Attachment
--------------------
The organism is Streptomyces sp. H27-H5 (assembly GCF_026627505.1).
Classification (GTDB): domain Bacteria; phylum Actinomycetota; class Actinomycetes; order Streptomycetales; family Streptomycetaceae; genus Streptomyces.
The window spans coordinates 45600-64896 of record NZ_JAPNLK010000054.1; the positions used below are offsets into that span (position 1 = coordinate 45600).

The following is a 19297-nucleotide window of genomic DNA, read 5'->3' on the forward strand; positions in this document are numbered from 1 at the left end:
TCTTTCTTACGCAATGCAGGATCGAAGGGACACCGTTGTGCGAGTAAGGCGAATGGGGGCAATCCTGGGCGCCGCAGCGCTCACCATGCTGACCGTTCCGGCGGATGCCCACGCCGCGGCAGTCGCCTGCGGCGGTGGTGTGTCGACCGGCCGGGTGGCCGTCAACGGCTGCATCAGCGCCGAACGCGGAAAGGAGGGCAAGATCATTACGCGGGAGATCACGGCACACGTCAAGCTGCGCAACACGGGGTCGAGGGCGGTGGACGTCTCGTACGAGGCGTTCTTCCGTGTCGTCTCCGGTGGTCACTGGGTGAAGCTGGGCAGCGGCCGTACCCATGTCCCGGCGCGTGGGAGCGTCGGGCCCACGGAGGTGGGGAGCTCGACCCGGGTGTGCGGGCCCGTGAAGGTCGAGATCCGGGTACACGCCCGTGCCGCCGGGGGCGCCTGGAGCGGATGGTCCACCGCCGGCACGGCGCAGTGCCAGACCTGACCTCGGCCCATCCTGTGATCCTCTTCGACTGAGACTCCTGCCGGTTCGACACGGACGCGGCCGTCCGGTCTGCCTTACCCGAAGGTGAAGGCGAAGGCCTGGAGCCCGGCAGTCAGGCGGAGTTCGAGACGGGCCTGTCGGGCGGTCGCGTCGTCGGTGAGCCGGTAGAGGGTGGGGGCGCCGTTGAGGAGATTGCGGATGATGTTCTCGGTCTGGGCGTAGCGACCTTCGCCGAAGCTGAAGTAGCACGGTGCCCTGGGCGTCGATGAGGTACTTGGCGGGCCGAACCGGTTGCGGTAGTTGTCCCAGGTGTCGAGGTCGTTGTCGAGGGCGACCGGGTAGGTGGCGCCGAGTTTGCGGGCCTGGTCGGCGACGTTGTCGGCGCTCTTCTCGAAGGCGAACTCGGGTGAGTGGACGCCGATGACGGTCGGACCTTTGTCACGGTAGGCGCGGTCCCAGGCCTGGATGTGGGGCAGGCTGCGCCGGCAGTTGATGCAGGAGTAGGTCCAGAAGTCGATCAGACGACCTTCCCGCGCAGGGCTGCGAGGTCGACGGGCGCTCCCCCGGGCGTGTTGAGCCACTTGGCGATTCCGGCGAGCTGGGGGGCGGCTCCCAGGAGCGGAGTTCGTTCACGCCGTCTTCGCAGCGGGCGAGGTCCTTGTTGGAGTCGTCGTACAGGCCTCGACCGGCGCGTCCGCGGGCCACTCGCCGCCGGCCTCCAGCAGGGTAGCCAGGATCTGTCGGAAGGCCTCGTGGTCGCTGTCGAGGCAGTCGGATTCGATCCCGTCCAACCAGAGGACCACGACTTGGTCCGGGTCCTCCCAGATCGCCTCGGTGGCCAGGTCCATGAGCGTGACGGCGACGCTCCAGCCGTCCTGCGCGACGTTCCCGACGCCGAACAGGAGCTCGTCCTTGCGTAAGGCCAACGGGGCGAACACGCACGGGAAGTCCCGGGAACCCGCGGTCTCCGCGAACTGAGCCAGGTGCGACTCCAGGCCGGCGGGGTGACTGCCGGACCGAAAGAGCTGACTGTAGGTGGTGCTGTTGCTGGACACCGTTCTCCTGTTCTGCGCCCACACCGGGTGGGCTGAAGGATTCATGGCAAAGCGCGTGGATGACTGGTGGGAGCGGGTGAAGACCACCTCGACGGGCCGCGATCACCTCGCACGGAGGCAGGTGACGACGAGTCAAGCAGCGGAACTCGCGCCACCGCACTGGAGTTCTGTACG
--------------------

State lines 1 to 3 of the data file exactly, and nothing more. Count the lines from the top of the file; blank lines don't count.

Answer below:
The organism is Streptomyces sp. H27-H5 (assembly GCF_026627505.1).
Classification (GTDB): domain Bacteria; phylum Actinomycetota; class Actinomycetes; order Streptomycetales; family Streptomycetaceae; genus Streptomyces.
The window spans coordinates 45600-64896 of record NZ_JAPNLK010000054.1; the positions used below are offsets into that span (position 1 = coordinate 45600).